Professional Mentorship: A Look into the Xerox Women’s Alliance
We all know the value in having a personal mentor and the same holds true for our professional lives. Having a mentor and/or support group in the workplace can ultimately enhance your overall experience working for a company. Everyone needs a shoulder to lean on now and then, right? Document management company Xerox Corporation would answer yes to that question, and the women at the corporation are offering just that.
The Xerox Women’s Alliance (TWA) is a unique organization dedicated to supporting the professional growth of all the “working gals” within the company. With more than 800 U.S. and more than 300 Canadian members, TWA also offers a mentor program for all members who desire to develop a mentor-mentee relationship to expand their personal and professional growth. Piloted in 2006 with just 35 members, the program has now expanded to 300 participants.
Recruiter.com had the opportunity to speak with Patricia Hill, vice president and co-chair of the mentoring program, and Beth N. Carvin, CEO of Nobscot, the company that facilitated the program. Check out what both ladies had to say about TWA’s mentorship program and the benefits of professional mentorship:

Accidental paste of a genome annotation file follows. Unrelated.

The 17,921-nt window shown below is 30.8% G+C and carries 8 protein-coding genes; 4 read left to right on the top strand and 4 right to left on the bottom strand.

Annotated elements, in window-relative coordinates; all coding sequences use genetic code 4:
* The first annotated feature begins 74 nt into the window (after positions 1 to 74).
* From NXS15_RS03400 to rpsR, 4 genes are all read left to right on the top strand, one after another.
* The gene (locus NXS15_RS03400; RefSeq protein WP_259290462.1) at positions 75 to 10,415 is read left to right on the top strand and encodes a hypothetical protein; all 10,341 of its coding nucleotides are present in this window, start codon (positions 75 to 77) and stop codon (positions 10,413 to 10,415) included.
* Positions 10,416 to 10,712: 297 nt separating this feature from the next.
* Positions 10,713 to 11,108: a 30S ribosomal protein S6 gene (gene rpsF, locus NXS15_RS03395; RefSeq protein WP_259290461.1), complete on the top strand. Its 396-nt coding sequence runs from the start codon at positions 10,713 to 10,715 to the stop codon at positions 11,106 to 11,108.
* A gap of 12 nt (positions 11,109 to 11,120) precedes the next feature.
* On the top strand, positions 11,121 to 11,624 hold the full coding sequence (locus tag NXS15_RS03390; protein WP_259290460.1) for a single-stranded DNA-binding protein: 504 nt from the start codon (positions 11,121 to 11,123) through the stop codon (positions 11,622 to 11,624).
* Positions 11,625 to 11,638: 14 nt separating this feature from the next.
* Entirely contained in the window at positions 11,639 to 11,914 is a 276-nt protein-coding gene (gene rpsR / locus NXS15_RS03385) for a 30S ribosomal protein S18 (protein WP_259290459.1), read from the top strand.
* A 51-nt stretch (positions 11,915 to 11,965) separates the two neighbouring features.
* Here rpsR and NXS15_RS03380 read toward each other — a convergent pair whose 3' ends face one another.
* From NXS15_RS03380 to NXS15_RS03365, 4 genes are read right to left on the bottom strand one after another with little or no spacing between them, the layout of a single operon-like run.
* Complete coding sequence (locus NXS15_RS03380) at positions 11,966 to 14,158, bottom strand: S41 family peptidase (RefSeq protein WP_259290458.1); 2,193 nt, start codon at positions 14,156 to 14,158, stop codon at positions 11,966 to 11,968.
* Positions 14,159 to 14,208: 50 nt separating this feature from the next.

1. Please define what it means to be a mentor.
Hill: A mentor is expected to create a safe environment for a mentee to set mutually acceptable goals for the relationship, provide open and honest feedback in response to the mentee’s questions and progress towards their goals, and guide the context of the conversation to ensure the mentee understands the boundaries of the mentorship. A mentor is not expected to become a sponsor for the mentee’s career progression, unless and until the relationship has progressed to the point where they are willing and confident in the mentee’s capabilities.
Carvin: Being a mentor means being someone who can, to use Aristotle’s words, “ignite the talent” within their mentee.
2. What is a corporate mentoring program?
Carvin: Corporate mentoring programs are an employee development tool used by companies with a wide range of objectives. These objectives include career development, skills building, diversity enhancement, leadership development, work-life balance, new hire socialization and employee retention.
3. How does Xerox implement a corporate mentoring program?